TRENTON - No one questions that the state pension system is a mess. And that's why some proposed legislation is getting a critical eye. Politico says the Assembly is set to vote on a bill today that it claims is "expressly written" to fatten the pensions of Assemblyman Ralph Caputo (D-Essex) and state Sen. James Beach (D-Camden) without them having to retire. Obviously, the public labor unions are carefully watching every legislative move. It begs the question: How can the Legislature demand that unions further tighten their belts if it passes laws that seem to specifically benefit the pensions of their own colleagues? Good to see Politico raise some uncomfortable questions.

JEFFERSON TWP. - A hotheaded "softball mom" got to cool off overnight in the lock-up, after she allegedly cursed, swatted at, and threatened to slug a cop at her daughter's softball game. Police were dispatched to Lakeside Field on Monday after a 41-year-old Lake Hopatcong woman's "unsportsmanlike behavior" supposedly escalated to vulgarities and violent outbursts at coaches and other parents. The Daily Record says the mother of three repeatedly tried fending off an officer's attempts to handcuff her, leading to charges of aggravated assault, resisting arrest, terroristic threats and disorderly conduct. Hopefully, she can stay cool in Superior Court next month, and won't try to argue the infield fly rule.

EDISON - A refreshing twist: A football camp that's not just about scrimmages. Eight NFL starters from the Jets, Giants, Dolphins, Raiders and Buccaneers are coaching gridiron skills and strategies today to local youngsters. But, Edison youth coordinator Mike Campbell - a former Jets wide receiver - tells the Home News Tribune the town's "Scoop & Score" camp "isn't limited to football." Players, like Jets lineman Mo Wilkerson, Dolphins wide receiver Leonte Carroo (a Rutgers hero from Edison), and Tampa Bay lineman Jeremy Zuttah (another Rutgers star from Edison) are mentoring kids about teamwork, sportsmanship and self-discipline. Players will also stress the value of academics, health and fitness, solid work ethics, and community participation. Winners all around.

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HOBOKEN - So, you are no longer a college kid on a steady hunt for a $5 pizza and a laundromat. You no longer troll your college town for a pop-up party or someone who has a beat-up car you can borrow. You are older now. You live in New Jersey and you are probably employed. And - the big question - where do you live? NJ 101.5 crunched the numbers of towns with the most residents under 40. The winners? Hoboken has the most, of course, comprising more than 65 percent of the population. And rounding out the top five towns: Maurice River (Cumberland), New Hanover (Burlington), Weehawken and Flemington. Assume all are home to regularly-scheduled pub crawls.

TRENTON - They are commonly known on West State Street as the "Two Pauls," and they are both retiring from one of the state's top lobbying firms. MBI-GluckShaw is bidding farewell to two institutions: Paul Bontempo and Paul Matacera. This dynamic duo had 80 years of combined experience in the rough-and-tumble world of New Jersey politics. Both have somehow remained stately gentlemen, always eager to pat your back, offer a little-known Jersey story about a long-ago governor and genuinely ask, "So, how you doin'?" They've gently taught a generation of state lawmakers how to be state lawmakers; their insight to be sorely missed around the Statehouse.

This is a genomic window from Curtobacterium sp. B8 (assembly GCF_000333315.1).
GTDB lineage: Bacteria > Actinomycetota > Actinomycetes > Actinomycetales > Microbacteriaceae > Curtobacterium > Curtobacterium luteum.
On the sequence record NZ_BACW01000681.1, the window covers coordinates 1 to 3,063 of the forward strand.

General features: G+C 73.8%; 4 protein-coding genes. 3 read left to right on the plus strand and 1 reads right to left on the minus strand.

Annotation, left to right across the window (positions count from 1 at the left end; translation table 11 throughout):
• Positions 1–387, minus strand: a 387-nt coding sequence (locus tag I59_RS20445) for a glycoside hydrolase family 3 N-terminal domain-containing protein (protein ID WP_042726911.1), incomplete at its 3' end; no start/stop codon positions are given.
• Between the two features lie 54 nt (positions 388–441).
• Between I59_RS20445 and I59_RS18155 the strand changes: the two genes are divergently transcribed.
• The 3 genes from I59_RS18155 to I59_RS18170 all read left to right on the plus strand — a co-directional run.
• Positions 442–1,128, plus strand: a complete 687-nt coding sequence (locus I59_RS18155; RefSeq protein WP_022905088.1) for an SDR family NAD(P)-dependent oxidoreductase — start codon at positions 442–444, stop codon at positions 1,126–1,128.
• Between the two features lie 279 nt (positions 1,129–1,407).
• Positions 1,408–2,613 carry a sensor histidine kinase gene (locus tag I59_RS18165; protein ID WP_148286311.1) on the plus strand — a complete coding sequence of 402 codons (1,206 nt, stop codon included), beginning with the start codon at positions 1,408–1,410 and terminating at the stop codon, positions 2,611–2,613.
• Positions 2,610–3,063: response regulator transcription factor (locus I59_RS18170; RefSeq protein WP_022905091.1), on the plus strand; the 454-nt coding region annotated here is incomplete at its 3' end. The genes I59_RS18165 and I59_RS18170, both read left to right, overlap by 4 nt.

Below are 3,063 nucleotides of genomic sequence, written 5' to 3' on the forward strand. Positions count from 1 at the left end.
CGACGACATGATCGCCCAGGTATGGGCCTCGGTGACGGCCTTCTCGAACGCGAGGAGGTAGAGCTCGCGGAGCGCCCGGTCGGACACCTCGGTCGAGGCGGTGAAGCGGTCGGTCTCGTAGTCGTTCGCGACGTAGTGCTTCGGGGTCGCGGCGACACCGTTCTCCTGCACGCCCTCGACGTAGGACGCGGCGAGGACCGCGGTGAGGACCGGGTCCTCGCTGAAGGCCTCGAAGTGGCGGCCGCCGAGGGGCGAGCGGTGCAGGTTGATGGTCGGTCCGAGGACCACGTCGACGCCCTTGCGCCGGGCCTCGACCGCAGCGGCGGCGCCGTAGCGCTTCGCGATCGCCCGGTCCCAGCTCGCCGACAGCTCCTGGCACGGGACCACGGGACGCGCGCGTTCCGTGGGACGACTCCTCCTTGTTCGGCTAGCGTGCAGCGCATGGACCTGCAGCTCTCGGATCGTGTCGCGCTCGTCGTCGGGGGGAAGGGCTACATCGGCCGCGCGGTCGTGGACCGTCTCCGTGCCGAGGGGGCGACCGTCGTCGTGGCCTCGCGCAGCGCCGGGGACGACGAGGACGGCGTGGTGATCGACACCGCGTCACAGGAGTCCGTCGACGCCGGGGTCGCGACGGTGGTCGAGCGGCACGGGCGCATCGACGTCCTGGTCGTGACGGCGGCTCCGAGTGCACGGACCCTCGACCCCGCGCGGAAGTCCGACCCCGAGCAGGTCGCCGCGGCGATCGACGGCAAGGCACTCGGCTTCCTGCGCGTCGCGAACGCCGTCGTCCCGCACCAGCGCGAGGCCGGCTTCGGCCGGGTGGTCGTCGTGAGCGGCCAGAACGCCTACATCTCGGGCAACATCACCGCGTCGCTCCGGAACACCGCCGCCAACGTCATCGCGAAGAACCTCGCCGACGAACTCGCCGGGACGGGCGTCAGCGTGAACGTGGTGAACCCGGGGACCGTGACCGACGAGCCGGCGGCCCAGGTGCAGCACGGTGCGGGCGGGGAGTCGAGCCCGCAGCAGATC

EAST RUTHERFORD - These stories are reported every graduation season, yet still have an incredible impact. So, let's head to East Rutherford and meet Vito Trause. It was 75 years ago that Vito dropped out of East Rutherford High School because, according to his Nov. 30, 1943 report card, "Army." Yep, young Vito left school to fight in the war, the Record reports. And now, at age 93, Vito is still kicking, even though East Rutherford High School no longer exists. And that is why he just received his high school diploma from Becton Regional High School, escorted by active duty military, to chants of "USA!, USA!, USA!." Vito was a decorated soldier and POW, rather than a high school student. And now he can finally say he was an official member of the Class of '45.


ADRIAN, MI - She'll take "State Prison for $10,000," Alex. Record-setting "Jeopardy!" winner and history professor Stephanie Jass now faces five years behind bars and a $10,000 fine after pleading guilty to hacking email accounts of fellow educators and students at her small Michigan college. The Adrian Daily Telegram says State Police arrested Jass, 48, after tracking college cyber-snooping crimes to a computer at the Presbyterian church where she is an elder. In 2012, Jass took home $147,570 for a seven-episode winning streak, a "Jeopardy!" record for female contestants. Just proves some game show contestants aren't as smart as they appear on TV.


It was on this day in 1990 that Nelson Mandela was at Yankee Stadium, wearing a Yankee cap and proclaiming "I am a Yankee!"  He then ran out to shortstop.


Voracity - [və-RASS-ə-tee] - noun

Definition: Being ravenous or insatiable

Example: I read The New York Times with such voracity; hard to understand why it is "failing."



a Jaffe Briefing exclusive
by Andy Landorf & John Colquhoun